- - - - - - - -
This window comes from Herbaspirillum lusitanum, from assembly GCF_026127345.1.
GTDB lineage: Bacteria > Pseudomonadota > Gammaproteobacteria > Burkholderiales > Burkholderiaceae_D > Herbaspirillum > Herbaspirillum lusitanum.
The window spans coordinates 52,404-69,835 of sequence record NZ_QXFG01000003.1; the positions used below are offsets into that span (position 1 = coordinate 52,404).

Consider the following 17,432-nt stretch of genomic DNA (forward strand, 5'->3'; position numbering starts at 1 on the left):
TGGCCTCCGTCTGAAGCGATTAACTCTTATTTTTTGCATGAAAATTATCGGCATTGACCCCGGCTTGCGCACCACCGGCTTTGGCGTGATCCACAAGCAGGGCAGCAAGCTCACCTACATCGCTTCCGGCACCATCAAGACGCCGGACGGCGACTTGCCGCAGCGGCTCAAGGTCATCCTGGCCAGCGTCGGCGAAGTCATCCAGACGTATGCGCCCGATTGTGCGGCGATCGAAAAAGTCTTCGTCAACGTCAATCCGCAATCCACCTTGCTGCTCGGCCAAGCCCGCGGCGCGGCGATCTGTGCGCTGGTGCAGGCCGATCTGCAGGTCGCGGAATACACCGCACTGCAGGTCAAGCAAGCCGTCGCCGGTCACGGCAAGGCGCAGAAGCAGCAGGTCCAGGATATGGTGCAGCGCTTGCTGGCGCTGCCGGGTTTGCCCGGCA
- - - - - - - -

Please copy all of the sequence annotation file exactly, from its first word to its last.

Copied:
This window comes from Herbaspirillum lusitanum, from assembly GCF_026127345.1.
GTDB lineage: Bacteria > Pseudomonadota > Gammaproteobacteria > Burkholderiales > Burkholderiaceae_D > Herbaspirillum > Herbaspirillum lusitanum.
The window spans coordinates 52,404-69,835 of sequence record NZ_QXFG01000003.1; the positions used below are offsets into that span (position 1 = coordinate 52,404).

Consider the following 17,432-nt stretch of genomic DNA (forward strand, 5'->3'; position numbering starts at 1 on the left):
TGGCCTCCGTCTGAAGCGATTAACTCTTATTTTTTGCATGAAAATTATCGGCATTGACCCCGGCTTGCGCACCACCGGCTTTGGCGTGATCCACAAGCAGGGCAGCAAGCTCACCTACATCGCTTCCGGCACCATCAAGACGCCGGACGGCGACTTGCCGCAGCGGCTCAAGGTCATCCTGGCCAGCGTCGGCGAAGTCATCCAGACGTATGCGCCCGATTGTGCGGCGATCGAAAAAGTCTTCGTCAACGTCAATCCGCAATCCACCTTGCTGCTCGGCCAAGCCCGCGGCGCGGCGATCTGTGCGCTGGTGCAGGCCGATCTGCAGGTCGCGGAATACACCGCACTGCAGGTCAAGCAAGCCGTCGCCGGTCACGGCAAGGCGCAGAAGCAGCAGGTCCAGGATATGGTGCAGCGCTTGCTGGCGCTGCCGGGTTTGCCCGGCA